This is a powerful book and better than any history book on the experience of Jewish people during World War II. What makes it all the more amazing and makes a huge impact is the fact it’s based on a true story. The author of the book has researched, spoken to family members, been to these locations, and created an amazing piece of work in taking down her family story. The writing takes you back to that time and almost makes it feel like you are there with them.

This is one of the best books I’ve read in years and one that stays with you. It may not be a beach read, but I highly recommend reading it for your own education.

On a scale from 1 – 5 stars I give it a 5-star rating.

***** I would give it more if I could. See it here.

How to Make YOU Time in Your Mom Calendar

Do you love reading but have trouble finding the time? Those Mom demands can be pretty intense!

The Wise Man’s Fear

by Patrick Rothfuss

This is the second book in what is supposed to be a three-part trilogy entitled The Kingkiller Chronicles. In the first book, The Name of the Wind, the author introduces us to Kvothe. He is a hero, a villain, we are unsure what stories we can trust. The first book gives us his upbringing, the story of his family, him living as a wild child on the streets, and his entrance into the University. We hear about this as he tells his story to Chronicler, the king’s scribe.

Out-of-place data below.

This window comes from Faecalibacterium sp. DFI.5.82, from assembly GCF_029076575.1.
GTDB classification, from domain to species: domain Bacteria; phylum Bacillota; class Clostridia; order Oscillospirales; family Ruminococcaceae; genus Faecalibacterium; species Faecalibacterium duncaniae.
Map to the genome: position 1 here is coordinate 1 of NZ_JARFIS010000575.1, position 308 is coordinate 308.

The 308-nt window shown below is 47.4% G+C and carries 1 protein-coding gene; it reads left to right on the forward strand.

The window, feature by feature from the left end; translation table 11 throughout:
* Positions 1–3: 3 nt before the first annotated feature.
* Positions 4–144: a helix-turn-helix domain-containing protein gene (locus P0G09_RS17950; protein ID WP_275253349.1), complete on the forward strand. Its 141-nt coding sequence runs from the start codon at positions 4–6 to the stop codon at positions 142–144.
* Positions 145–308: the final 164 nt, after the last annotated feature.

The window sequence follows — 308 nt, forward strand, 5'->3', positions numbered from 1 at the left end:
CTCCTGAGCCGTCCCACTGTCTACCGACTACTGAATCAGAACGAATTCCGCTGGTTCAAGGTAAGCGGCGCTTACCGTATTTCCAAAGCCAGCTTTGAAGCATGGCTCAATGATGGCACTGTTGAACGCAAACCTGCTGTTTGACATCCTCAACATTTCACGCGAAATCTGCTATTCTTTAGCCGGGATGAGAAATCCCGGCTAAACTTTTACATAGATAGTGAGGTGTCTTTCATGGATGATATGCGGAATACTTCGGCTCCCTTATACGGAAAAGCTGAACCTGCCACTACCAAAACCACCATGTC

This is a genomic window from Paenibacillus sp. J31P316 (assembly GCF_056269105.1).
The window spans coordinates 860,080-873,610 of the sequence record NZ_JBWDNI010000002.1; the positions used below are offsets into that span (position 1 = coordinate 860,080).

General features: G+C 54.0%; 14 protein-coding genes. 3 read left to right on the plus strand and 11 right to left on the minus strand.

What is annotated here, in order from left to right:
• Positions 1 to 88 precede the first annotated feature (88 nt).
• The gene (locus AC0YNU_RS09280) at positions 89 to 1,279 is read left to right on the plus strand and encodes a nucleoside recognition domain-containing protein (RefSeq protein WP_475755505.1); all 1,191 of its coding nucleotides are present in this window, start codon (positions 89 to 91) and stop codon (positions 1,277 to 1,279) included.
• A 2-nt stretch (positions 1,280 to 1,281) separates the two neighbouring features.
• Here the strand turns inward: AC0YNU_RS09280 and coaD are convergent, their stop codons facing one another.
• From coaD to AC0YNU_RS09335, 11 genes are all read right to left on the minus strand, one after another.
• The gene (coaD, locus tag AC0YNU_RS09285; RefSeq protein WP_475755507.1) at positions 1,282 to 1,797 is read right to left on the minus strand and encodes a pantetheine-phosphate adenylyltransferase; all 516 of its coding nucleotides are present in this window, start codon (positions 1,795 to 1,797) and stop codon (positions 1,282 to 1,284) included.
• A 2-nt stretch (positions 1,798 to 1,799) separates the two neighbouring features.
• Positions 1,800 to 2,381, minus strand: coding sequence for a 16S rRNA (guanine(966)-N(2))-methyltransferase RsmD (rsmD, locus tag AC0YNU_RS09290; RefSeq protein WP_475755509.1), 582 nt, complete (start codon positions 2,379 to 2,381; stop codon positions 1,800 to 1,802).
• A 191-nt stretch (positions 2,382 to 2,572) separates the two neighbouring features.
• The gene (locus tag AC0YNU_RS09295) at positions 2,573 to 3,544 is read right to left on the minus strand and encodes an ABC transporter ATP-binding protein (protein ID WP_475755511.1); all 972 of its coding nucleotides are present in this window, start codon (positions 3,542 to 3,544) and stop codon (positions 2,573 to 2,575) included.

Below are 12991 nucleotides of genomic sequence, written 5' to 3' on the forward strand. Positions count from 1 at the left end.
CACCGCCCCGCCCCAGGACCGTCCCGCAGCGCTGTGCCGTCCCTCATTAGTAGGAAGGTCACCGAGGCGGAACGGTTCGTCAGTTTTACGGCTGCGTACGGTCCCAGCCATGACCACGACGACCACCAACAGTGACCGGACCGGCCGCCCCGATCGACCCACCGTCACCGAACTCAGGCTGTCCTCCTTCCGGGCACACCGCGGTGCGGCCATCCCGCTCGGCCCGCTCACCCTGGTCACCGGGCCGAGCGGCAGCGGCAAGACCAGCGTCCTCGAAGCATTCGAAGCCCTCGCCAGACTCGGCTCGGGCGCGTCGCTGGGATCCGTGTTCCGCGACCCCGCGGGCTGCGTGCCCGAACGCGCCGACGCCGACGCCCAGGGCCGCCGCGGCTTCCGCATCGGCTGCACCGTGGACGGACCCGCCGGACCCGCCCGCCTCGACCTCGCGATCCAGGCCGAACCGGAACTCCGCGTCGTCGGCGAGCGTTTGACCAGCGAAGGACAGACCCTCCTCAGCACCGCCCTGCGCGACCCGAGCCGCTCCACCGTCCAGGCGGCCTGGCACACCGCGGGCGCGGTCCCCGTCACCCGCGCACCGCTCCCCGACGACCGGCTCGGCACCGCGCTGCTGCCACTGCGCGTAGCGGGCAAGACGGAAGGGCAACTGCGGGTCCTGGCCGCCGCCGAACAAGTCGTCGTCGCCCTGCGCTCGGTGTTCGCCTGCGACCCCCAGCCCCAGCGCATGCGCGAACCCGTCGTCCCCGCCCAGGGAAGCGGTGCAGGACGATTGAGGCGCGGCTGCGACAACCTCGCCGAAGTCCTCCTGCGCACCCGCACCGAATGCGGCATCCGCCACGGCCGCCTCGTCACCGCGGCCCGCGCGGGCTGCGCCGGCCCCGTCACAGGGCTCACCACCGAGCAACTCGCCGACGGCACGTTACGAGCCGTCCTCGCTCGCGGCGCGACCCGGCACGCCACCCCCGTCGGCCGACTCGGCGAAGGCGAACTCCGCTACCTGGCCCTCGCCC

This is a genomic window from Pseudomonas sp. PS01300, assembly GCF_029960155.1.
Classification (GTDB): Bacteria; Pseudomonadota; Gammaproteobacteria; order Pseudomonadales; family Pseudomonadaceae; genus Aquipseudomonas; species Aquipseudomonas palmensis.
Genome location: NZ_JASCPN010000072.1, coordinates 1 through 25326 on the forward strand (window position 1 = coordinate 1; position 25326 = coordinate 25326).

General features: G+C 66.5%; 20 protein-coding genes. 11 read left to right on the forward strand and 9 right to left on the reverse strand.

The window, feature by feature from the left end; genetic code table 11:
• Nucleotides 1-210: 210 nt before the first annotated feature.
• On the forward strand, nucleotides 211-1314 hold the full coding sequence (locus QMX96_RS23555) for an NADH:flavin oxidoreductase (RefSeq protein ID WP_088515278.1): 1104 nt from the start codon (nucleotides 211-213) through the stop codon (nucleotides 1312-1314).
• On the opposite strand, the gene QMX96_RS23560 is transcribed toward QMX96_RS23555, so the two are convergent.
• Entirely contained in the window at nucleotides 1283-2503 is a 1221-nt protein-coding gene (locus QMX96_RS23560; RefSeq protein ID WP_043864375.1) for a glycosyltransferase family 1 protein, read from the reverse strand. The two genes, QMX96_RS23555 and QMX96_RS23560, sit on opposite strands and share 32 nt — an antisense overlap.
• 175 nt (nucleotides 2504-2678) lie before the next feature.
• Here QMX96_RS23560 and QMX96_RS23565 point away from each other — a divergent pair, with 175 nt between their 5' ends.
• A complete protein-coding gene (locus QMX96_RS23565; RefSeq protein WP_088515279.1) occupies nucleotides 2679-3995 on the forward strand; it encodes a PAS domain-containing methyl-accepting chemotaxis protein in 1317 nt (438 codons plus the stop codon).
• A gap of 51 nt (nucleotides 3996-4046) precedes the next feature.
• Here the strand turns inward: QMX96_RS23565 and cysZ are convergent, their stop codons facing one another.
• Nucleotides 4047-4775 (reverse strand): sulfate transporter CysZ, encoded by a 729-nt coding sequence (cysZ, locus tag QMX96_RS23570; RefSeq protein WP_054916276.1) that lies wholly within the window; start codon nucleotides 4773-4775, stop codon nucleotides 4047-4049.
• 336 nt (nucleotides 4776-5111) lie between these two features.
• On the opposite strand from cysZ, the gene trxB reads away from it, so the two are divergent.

In The Wise Man’s Fear, Kvothe continues to tell his tale to Chronicler. This time we get part of his University story, violent feud with another student named Ambrose, and his time away from University life. He trains, becomes a warrior, a man, and makes some dangerous connections.

If you’re a Sci-Fi Fantasy fan this may be the series for you. In fact, you’ve probably already read it. I love Robert Jordan’s The Wheel of Time and most anything written by Brandon Sanderson. Because of those interests, my brother and several other friends (all male) recommended this series to me as an amazing must-read. The writing is good, great descriptions and world building. It took me awhile, but once I go into The Wise Man’s Fear I really felt for Kvothe and felt invested in his life, friends, and world. I dove into the second book but had a lot of distractions along the way with kids and busy schedules, etc. I had a hard time staying interested as I had in the first, but that could be due to many things.